Facebook prepares data reports for TV networks to compete with Nielsen-Twitter partnership

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Social media giant Facebook will start issuing weekly reports to US television networks detailing the amount of chatter their shows are generating across its online community.

The four largest TV networks in the US – ABC, NBC, Fox and CBS – as well as a small number of selected partners will receive these reports, according to The Wall Street Journal Digits Blog.

The data will let these broadcasters know how many status updates, likes, comments and shares were prompted by their shows and what this meant for their reach on Facebook.

This idea was likely on the cards for some time at Facebook, but may well have been spurred on to faster action by the arrival of the Nielsen Twitter TV Rating. Due for its first release today, this report stems from a partnership between Twitter and media analytics firm Nielsen and will track tweets about a particular show and what size audience they reached. Early data shows that about 50 people will see any one tweet about a TV show.

This information can be valuable to broadcasters and Twitter has managed to set this rating in motion ahead of its upcoming IPO. At the time it was first announced, late last year, Nielsen’s president of global media products and advertiser solutions Steve Hasker said, “As a media measurement leader, we recognise that Twitter is the pre-eminent source of real-time television engagement data.”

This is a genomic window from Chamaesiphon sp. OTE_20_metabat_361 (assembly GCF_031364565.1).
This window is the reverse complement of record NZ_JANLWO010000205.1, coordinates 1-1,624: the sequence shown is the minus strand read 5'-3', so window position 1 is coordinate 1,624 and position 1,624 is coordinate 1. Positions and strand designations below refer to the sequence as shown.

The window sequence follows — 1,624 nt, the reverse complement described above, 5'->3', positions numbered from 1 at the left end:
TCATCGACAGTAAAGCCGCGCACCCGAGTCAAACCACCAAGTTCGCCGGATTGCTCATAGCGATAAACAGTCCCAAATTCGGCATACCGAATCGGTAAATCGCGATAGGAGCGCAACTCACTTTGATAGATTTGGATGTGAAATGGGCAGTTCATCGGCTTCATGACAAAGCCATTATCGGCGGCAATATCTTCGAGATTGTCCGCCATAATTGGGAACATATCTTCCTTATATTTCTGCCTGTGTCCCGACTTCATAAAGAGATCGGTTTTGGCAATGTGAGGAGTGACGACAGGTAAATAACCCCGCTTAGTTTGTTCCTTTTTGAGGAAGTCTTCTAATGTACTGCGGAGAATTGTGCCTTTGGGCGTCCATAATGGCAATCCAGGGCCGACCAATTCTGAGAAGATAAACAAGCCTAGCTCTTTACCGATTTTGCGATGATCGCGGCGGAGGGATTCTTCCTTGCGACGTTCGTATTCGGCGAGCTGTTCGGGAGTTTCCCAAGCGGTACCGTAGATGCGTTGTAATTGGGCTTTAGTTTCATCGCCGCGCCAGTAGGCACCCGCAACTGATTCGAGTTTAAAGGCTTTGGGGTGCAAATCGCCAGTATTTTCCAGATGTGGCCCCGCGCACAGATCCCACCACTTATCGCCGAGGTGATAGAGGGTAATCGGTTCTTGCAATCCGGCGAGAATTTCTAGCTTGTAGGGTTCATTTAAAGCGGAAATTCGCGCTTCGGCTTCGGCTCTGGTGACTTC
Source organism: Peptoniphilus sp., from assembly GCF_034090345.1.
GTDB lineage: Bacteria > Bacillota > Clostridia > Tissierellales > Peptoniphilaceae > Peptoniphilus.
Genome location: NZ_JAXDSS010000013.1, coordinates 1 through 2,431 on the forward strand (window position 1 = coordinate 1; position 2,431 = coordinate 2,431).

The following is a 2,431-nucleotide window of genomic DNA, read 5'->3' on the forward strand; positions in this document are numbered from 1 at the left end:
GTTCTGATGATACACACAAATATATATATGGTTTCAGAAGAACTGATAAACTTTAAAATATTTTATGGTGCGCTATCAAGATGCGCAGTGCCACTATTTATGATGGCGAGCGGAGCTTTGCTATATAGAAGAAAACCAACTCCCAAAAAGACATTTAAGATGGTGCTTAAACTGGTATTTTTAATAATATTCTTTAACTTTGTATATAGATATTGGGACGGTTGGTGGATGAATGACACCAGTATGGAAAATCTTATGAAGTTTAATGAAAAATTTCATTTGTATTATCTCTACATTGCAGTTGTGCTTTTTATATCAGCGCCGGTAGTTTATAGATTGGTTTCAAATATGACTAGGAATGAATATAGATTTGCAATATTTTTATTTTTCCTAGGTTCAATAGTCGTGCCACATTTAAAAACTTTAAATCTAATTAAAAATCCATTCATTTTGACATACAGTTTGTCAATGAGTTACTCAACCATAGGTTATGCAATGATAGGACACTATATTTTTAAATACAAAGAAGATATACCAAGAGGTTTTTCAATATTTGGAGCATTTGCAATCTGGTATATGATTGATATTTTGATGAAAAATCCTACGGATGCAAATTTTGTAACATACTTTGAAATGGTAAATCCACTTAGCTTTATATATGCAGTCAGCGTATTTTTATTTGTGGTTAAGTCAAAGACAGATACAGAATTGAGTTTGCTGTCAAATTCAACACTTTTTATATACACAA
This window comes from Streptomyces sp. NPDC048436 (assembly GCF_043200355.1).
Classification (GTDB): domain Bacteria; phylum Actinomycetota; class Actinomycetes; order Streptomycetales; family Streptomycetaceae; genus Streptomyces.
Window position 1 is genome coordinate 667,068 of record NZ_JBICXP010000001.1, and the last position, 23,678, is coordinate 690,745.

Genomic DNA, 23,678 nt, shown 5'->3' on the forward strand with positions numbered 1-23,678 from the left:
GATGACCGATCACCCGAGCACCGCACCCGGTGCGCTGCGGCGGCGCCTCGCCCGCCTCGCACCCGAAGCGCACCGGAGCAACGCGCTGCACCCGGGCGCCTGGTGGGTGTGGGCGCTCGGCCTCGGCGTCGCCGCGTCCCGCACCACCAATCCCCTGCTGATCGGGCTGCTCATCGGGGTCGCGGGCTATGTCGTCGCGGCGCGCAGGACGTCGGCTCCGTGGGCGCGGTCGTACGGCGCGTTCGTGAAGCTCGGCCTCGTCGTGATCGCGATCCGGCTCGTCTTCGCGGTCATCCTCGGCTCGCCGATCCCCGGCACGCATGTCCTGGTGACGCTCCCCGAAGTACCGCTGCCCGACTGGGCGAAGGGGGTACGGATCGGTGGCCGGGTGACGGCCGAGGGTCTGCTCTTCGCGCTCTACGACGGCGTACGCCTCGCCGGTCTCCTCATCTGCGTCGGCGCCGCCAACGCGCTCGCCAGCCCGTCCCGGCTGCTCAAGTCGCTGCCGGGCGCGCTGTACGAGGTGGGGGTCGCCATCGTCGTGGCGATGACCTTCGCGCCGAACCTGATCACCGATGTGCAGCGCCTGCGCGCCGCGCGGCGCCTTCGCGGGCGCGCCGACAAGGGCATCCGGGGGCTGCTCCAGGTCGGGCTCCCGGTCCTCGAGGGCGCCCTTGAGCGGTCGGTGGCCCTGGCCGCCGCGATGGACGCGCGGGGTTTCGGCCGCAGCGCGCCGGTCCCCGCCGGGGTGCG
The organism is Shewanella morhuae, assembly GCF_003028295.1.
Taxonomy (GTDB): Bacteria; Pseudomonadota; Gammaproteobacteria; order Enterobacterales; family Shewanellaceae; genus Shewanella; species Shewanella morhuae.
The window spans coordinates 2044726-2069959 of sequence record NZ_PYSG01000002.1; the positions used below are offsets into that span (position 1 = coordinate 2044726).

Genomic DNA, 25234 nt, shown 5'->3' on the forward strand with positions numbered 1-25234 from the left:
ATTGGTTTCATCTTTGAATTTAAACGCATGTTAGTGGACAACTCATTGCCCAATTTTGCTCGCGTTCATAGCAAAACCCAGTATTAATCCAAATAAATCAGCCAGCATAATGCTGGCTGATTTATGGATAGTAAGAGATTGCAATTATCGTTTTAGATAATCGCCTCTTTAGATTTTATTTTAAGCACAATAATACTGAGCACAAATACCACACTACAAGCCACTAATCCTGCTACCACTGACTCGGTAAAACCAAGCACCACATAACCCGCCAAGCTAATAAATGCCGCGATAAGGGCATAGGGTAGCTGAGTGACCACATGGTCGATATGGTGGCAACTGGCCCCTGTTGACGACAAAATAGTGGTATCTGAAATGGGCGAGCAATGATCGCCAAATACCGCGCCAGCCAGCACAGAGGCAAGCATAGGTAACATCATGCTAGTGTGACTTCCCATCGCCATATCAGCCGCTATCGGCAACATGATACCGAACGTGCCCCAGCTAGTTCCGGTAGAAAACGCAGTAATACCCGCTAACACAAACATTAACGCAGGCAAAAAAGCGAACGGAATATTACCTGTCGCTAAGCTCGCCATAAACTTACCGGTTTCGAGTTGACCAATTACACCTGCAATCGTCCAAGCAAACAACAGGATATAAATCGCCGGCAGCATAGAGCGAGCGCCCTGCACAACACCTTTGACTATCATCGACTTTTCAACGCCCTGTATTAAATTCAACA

Public vs private

Nielsen’s validation of Twitter is a slight for Facebook, which boasts a 1bn-strong network. Facebook’s problem is also one of its selling points: with detailed true-to-life profiles, the network can provide crucial data representative of a wide set of demographics; however, many of its users prefer to keep this information, and their posts, private. With Twitter, on the other hand, the majority of accounts and tweets are public.

Facebook can only give information from public posts and conversations, though its total figures will count private conversations using anonymised data.

That said, the head of Facebook’s measurement team Daniel Slotwiner is confident that Facebook’s data has its strengths. “The conversation is being generated by a group that is much more representative of the general population – that means we should have a better signal as it relates to ratings,” he said.

Facebook tracks a set of selected keywords related to a show while a team verifies that these posts and comments are in fact about the selected show and not a mere coincidence of letters.

As multi-screen viewing becomes more and more common, both these networks will compete to be seen as the dominant source of real-time online conversation. Nielsen, however, already has plans to track ratings beyond Twitter and, by the time the autumn 2014 TV season rolls around, intends to have added data from viewing on tablets and smartphones to its analysis.

Social networking image via Shutterstock

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Elaine Burke is managing editor of Siliconrepublic.com

editorial@siliconrepublic.com